Black Longhair - Longhaired Cats

Black Longhair: A true original, this natural breed is one of the oldest

Although the breed has a distinguished history stretching back to the sixteenth century, and was one of the first to be given official recognition, the Black Longhair is a relatively rare animal. The difficulties of producing a pure black, unadulterated by any rustiness or smokiness, has made good specimens much prized. The coat needs particular care and attention: damp may lend the fur a brownish tinge, and over-exposure to the sun is likely to give a bleached appearance.

History
Early Blacks frequently exhibited Angora traits, which have now been successfully bred out. World War II interrupted breeding programs in Europe, but not in the US, where a Black Longhair has been voted Cat of the Year a record three times.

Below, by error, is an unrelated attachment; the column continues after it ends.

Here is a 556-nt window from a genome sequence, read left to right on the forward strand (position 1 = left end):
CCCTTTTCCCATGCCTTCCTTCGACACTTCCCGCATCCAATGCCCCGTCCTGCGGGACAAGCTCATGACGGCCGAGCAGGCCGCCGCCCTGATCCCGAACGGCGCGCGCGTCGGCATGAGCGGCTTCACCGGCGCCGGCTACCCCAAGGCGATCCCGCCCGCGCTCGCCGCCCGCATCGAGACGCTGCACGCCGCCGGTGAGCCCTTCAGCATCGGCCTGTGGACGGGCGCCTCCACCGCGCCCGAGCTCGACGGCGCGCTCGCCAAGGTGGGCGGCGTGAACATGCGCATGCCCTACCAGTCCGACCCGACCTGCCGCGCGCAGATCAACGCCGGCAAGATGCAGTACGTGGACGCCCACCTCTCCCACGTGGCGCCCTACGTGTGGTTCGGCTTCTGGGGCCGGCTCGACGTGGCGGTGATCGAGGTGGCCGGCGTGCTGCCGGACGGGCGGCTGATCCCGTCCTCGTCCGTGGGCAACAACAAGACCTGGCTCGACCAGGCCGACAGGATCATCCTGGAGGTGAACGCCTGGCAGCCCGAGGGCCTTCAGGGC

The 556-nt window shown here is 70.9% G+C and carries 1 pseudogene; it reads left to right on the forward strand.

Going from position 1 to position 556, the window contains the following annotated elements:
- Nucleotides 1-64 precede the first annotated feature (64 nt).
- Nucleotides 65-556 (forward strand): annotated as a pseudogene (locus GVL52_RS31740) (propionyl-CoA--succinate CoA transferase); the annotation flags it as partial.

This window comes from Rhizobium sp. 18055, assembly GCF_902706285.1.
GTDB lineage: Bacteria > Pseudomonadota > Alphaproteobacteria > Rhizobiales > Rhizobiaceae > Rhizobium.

Temperament
The Black Longhair makes a loyal and affectionate companion, although it can be suspicious of strangers. It is said to be more lively than its white counterpart.

Varieties
There are no varieties of Black Longhair.

Ears
Small and round-tipped

Eyes
Should be large, round, and deep orange or brilliant copper in color.

Facial Characteristics
Black Longhair

Head
Round and broad, with a snub nose that should have a black nose pad.


Body
Solid and stocky, with a low carriage

Tail
Short and fluffy, carried straight and low

Coat
The fur must be a gleaming coal-black, without a single white hair, rustiness or any kind of marking. Kittens may legitimately have temporary shading or white speckles; these should disappear after eight months or so.

Legs
Short, thick and well covered with fur

Feet
The paws should be large and round, with black paw pads in Great Britain and black or brown in the US.

Template by - Abdul Munir - 2008